So it was in Gould’s case. An unrepentant political liberal, he was firmly on the side of nurture. As a result of his uncompromising characterizations of his opponents’ viewpoints, Gould found himself frequently accused by Jensen and others of misrepresenting their positions and of erecting straw men to attack.
Yet even after Mismeasure first appeared, the climax of the debate was yet to come. In 1994, Richard Herrnstein and Charles Murray published their notorious volume, The Bell Curve: Intelligence and Class Structure in American Life. At positively Gouldian length

but with unGouldian heapings of data, correctly analyzed

, Herrnstein and Murray gave a new boost to the argument that intelligence is largely inherited, proclaiming that innate intelligence was a better predictor of such things as income, job performance, chances of unwanted pregnancy, and involvement in crime than are factors such as education level or parental socioeconomic status. They also asserted that, in America, a highly intelligent, “cognitive elite” was becoming separated from the less intelligent underperforming classes

But as we can see 19 years later, it's totally clear that Herrnstein and Murray were wrong because society is so much more egalitarian today. Oh, wait ...

, and in consequence they recommended policies such as the elimination of what they saw as welfare incentives for poor women to have children. To Gould such claims were like the proverbial red rag to a bull. He rapidly published a long review essay in The New Yorker attacking the four assertions on which he claimed Herrnstein and Murray’s argument depended. In order to be true, Gould said, Herrnstein and Murray’s claims required that that what they were measuring as intelligence must be: (1) representable as a single number;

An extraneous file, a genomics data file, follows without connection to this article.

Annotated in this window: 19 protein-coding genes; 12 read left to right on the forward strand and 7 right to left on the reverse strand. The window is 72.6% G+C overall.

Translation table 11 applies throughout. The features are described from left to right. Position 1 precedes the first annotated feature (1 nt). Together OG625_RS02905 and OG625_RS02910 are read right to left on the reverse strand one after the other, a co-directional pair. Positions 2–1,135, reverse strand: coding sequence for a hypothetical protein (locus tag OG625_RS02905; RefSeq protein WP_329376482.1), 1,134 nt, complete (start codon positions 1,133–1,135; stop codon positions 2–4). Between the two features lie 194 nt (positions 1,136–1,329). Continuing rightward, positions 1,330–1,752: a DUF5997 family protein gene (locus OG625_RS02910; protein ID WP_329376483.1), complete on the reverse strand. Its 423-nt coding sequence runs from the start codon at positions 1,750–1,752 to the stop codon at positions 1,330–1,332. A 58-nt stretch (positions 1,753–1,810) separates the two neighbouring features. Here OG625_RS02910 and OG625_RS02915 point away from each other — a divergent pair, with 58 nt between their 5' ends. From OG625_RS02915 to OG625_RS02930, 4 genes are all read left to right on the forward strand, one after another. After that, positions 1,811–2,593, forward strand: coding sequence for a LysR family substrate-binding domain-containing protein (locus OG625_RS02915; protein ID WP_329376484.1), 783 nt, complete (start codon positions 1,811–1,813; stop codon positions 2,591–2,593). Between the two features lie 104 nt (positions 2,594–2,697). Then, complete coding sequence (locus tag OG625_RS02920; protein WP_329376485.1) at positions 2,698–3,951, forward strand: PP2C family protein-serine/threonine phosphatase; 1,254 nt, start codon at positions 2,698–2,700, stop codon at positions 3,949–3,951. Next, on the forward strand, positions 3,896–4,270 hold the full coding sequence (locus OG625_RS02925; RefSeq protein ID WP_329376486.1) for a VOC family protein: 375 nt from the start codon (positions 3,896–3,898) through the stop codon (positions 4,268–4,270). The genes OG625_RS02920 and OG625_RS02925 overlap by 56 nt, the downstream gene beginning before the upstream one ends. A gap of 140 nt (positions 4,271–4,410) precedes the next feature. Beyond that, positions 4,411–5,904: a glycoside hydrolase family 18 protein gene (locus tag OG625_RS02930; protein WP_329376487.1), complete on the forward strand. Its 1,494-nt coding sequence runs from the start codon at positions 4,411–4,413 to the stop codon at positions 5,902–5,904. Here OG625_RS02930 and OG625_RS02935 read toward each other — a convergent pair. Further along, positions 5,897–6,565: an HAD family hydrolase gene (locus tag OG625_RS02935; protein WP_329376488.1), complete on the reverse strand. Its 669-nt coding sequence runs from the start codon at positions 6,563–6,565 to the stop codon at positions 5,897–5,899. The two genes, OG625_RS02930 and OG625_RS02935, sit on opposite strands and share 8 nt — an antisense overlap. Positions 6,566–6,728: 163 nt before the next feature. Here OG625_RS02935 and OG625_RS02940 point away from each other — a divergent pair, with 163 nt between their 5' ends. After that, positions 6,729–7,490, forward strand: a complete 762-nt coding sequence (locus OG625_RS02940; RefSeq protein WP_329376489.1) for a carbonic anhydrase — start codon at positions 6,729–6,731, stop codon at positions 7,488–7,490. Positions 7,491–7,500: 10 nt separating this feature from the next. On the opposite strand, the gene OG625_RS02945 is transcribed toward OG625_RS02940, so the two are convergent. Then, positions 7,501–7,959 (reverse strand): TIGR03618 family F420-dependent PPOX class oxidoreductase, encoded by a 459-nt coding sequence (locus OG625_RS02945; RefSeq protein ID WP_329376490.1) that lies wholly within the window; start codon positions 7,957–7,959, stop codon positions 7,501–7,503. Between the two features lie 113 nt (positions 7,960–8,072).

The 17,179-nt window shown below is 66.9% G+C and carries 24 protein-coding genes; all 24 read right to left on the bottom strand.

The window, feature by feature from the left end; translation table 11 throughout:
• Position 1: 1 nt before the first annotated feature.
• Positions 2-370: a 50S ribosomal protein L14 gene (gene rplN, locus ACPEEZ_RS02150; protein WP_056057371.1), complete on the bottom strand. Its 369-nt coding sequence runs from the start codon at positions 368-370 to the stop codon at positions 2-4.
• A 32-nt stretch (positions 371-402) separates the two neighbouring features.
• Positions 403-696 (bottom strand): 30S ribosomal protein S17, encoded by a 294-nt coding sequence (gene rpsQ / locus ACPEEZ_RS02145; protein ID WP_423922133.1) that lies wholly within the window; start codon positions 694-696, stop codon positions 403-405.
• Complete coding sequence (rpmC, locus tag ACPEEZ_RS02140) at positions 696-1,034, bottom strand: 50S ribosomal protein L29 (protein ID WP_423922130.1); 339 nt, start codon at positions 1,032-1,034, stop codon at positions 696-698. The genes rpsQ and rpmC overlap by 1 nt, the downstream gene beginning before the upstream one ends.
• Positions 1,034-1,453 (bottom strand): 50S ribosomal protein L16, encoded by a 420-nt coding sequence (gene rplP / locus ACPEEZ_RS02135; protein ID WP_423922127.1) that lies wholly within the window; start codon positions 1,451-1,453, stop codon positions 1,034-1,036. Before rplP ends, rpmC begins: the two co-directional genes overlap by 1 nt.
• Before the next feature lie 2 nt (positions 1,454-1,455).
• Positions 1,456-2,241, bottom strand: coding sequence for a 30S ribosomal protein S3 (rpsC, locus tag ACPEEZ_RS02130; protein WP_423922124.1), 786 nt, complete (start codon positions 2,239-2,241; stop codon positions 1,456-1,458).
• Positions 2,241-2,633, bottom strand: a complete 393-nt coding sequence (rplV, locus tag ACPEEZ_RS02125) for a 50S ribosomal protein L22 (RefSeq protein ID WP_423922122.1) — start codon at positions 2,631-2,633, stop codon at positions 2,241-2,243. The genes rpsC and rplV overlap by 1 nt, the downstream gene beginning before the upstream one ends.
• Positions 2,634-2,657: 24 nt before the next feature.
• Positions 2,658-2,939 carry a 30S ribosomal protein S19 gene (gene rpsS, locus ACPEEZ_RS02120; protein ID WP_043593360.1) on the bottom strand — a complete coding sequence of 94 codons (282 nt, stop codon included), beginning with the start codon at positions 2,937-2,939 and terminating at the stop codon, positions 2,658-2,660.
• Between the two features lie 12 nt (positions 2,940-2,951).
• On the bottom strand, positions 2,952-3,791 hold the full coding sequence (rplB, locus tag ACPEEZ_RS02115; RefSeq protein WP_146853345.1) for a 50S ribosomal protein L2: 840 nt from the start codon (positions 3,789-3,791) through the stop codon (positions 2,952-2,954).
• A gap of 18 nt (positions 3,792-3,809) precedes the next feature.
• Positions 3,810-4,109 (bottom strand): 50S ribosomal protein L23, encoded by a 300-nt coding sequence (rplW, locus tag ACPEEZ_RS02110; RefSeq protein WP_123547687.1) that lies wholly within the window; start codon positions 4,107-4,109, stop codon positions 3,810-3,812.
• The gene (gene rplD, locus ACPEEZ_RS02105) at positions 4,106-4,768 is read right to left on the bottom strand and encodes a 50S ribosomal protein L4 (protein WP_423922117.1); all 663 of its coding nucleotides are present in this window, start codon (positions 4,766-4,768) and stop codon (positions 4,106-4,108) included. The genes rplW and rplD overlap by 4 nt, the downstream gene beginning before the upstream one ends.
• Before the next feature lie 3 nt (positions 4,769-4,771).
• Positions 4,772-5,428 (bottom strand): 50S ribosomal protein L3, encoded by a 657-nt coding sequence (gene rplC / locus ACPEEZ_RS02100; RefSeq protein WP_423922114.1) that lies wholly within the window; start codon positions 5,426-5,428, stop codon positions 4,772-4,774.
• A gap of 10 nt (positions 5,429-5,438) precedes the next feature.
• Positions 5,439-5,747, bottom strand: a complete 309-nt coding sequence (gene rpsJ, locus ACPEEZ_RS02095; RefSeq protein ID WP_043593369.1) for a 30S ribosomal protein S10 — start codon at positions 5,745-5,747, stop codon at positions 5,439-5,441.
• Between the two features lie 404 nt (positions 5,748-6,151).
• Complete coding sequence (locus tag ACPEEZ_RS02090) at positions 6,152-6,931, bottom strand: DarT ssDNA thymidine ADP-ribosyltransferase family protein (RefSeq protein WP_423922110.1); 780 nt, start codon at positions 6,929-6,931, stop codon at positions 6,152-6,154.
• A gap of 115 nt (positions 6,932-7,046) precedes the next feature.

See "Splitter-Lumper" above

(2) must allow linear rank ordering of people;

Which is what Gould's Harvard does in evaluating applicants, what the U.S. Army does, what everybody does. Obviously, rank ordering people has its faults, but the point of The Bell Curve is that tests do have some degree of predictive power, which is what science is about. Gould, however, was far less interested in predicting the future than in controlling the past to control the future.

(3) be primarily heritable;

Or partly heritable. Remember, Gould was the Nurture Only extremist.

and (4) be essentially immutable.

Or, as Herrnstein and Murray said, IQ gaps appear to be "intractable" by plausible government remediation programs. For example, today you see that the most fashionable solution for The Gap is to more or less kidnap tiny black children and hand them over to college graduates to raise during almost all of their waking hours, then drop them off with their kin only for sleeping. Maybe that will work, maybe not, but you can see how far fashion has gone for the Borrowed Generation to be the conventional wisdom of the moment.

None of those assumptions, he declared, was tenable. And soon afterward he returned to the attack with a revised and expanded edition of Mismeasure that took direct aim at Herrnstein and Murray’s long book.

The funny thing about Gould is that he seemed to have a very high impression of his own IQ, and lots of people shared that view, but there were always doubters, such as Paul Krugman. I doubt if Gould was as smart as Dave Barry.

There can be little doubt that, as articulated in both editions of Mismeasure, Gould’s conclusions found wide acceptance not only among anthropologists but in the broader social arena as well. But doubts have lingered about Gould’s broad-brush approach to the issues involved, and particularly about a penchant he had to neglect any nuance there might have been in his opponents’ positions. Indeed, he was capable of committing in his own writings exactly the kinds of error of which he had accused Samuel Morton—ironically, even in the very case of Morton himself.